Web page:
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Carl  Melegari carlmelegari.co.uk arushagallery.com

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KEITA SAGAKI Japanese illustrator Keita Sagaki has a distinctive style of illustration. He talked to us recently about this unique take on his art.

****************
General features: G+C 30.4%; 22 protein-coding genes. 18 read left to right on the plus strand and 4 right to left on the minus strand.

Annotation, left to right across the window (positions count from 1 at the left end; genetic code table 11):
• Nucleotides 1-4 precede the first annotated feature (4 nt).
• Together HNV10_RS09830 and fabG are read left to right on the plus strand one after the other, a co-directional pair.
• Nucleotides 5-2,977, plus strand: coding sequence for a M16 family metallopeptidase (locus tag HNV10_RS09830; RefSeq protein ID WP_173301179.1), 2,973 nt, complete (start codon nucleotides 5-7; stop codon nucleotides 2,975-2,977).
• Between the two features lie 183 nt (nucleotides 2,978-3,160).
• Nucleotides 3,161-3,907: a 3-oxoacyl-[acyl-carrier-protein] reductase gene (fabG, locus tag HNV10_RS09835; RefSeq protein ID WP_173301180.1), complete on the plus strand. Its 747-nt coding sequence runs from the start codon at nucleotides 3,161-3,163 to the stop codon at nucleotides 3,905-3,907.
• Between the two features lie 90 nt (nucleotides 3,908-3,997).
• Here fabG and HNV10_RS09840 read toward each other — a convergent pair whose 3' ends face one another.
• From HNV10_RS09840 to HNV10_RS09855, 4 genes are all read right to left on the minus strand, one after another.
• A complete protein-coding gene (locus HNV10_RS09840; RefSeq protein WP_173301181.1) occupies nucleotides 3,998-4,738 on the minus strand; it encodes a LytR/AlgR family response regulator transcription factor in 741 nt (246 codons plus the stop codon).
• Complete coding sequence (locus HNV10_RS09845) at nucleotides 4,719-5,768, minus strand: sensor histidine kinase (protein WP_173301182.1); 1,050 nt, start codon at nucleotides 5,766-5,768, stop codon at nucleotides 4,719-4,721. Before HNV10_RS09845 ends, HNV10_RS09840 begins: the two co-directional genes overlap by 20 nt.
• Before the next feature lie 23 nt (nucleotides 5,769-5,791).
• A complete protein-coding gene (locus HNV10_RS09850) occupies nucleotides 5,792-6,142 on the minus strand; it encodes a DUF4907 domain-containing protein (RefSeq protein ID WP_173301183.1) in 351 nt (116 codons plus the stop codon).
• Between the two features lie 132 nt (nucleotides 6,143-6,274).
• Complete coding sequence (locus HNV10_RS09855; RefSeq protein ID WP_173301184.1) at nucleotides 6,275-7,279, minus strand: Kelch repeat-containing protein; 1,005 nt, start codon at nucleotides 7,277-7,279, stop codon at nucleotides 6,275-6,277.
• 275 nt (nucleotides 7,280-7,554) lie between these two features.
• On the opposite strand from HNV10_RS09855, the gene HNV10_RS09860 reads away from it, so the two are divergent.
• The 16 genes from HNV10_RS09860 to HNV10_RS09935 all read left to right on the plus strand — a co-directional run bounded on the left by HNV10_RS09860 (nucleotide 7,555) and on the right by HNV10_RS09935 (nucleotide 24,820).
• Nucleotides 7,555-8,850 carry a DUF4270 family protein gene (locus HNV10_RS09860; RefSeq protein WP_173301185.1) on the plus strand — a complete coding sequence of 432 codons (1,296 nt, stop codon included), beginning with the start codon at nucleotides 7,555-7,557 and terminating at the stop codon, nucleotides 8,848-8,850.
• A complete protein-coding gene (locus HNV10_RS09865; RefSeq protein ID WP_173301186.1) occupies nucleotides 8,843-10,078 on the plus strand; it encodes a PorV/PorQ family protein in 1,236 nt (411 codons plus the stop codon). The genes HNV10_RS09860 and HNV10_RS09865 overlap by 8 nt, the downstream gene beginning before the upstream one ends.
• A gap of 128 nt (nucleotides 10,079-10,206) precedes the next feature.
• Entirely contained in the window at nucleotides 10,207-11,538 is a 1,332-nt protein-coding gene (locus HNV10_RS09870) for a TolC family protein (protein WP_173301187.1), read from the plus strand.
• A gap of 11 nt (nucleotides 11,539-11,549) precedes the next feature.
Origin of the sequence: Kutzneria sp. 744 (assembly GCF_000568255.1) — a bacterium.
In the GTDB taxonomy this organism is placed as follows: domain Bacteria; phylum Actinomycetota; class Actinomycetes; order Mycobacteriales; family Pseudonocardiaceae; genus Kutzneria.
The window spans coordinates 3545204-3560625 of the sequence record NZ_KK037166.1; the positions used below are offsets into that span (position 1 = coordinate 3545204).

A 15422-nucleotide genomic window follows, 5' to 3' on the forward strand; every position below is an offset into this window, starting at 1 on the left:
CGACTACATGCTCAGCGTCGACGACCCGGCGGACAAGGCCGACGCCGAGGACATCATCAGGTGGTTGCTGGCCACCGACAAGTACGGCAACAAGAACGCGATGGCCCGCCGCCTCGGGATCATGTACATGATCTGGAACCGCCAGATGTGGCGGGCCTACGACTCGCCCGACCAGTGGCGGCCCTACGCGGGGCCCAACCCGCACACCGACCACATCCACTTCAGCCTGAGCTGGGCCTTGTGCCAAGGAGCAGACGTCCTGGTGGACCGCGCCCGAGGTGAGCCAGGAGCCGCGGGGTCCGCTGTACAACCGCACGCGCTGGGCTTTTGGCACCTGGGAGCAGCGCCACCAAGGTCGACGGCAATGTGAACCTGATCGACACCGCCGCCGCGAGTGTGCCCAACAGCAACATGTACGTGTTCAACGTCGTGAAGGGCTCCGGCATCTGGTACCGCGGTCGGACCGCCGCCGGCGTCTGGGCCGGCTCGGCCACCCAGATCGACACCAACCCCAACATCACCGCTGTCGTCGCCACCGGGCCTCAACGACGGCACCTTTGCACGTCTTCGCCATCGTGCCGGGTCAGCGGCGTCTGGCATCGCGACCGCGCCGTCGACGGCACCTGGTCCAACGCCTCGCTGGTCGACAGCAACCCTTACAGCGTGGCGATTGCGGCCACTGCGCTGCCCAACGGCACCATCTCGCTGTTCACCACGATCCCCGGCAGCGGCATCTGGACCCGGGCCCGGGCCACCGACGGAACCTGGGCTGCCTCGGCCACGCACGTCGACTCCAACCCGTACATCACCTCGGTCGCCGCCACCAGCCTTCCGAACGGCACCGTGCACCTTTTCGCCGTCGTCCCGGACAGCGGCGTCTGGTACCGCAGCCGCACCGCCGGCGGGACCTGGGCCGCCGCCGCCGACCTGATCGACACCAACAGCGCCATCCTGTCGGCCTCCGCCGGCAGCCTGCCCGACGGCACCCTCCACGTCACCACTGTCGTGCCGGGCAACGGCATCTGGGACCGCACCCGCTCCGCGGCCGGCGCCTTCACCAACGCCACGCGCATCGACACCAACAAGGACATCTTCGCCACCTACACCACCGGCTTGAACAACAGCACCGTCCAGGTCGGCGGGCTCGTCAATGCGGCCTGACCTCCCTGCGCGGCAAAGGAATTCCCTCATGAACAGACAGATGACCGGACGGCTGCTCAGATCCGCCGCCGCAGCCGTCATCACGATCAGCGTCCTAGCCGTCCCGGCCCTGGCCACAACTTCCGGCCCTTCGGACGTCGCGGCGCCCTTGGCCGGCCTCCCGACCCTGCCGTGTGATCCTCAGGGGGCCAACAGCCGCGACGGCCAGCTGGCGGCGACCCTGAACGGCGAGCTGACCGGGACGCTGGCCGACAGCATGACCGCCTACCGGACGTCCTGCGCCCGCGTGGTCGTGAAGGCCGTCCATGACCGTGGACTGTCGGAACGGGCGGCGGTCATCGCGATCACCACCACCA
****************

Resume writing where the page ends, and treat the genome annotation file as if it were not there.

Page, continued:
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How  would  you  describe  your  style  of  illustraFon? The  concept  of  my   root  of  creajng  it  is  the  [whole  and  part].  And  I  can  express  it  in  other  words  with  "life  and   death",   "a   microcosm  and  macrocosm   ",""individual  and  universe".   Specifically,   look   at   the  following  arjst   statements;  all  things  are  composed  of  whole  and  part.  For  instance,  the  human  body   is  built   from  60   trillion   cells.   Moreover,   every   maser   is   formed   by   an   atom   or   a   molecule.   When   all  people   live   in   this   world,   everybody   belong   to   some   organisajon   such   as   a   family,   school,   company   and   najon,   even   if   we   are   unconscious.   Let’s  broaden  your   horizons.   Your   country   is  part  of  najons  all  over   the  world.  And,   the  solar   system  including  our  planet  is  a  part  of  the  Galaxy.  however,  the  concept  of  “  whole  and  part”   is  not   fixed.  It’s   in  flux.   If   we  interpret   from   a  different   viewpoint,   the  wholeness  which  we  defined   is  converted   into  the   parjalness.   Domain  in  the  relajons  of   both,   it   never   ends.   The  concept   of   my   creajon  is  the   relajons  of   borderless  “whole  and  part”.  As  I  draw  a  picture  in  this  concept,  I  want  to  express  conflict  and  undulajon from  relajons  of  “whole  and  part”,  amd  cannot   be   measured  in  addijon  and  subtracjon  (the  whole  in  the   grand  total  of  the  part,  and  the  part  by  the  whole  division) 私の絵のコンセプトは「全体と部分」です。また、それは「生と死」、「ミクロコスモスとマクロ コスモス」、「個と宇宙」と言い換えられるかもしれない。詳しくは以下のアーティストステート メントをご覧ください。 世界に存在する万物はすべてにおいて全体と部分で形成されているといっても過言ではない。 人体は約60兆にも及ぶ細胞によってできているし、すべての物質は原子や分子という部分的な 要素の構築によって成り立っている。また、私たちが生きている世界を考えていくと、意識してい ようがしていまいが、私たちは家族、学校、会社、国家といったように何かしらの組織に属しなが ら生きている。さらに視点を拡大すると、日本は地球上にある世界の国々の一部分であるし、そ の地球は太陽系に属していて、その太陽系は銀河系に属している。しかし、そのような全体と部 分の概念は固定的ではなく常に流動的である。全体性として捉えられていたものは、見方を変え るだけで部分性として捉えることができるように、両者の関係における領域にはきりがない。私は そのようなボーダレスな全体と部分の関係をコンセプトに制作活動をしていく中で、部分の総和と しての全体でも、全体の分断による部分でもない、足し算や引き算では図りきれない、せめぎや うねりのようなものを表現していきたい。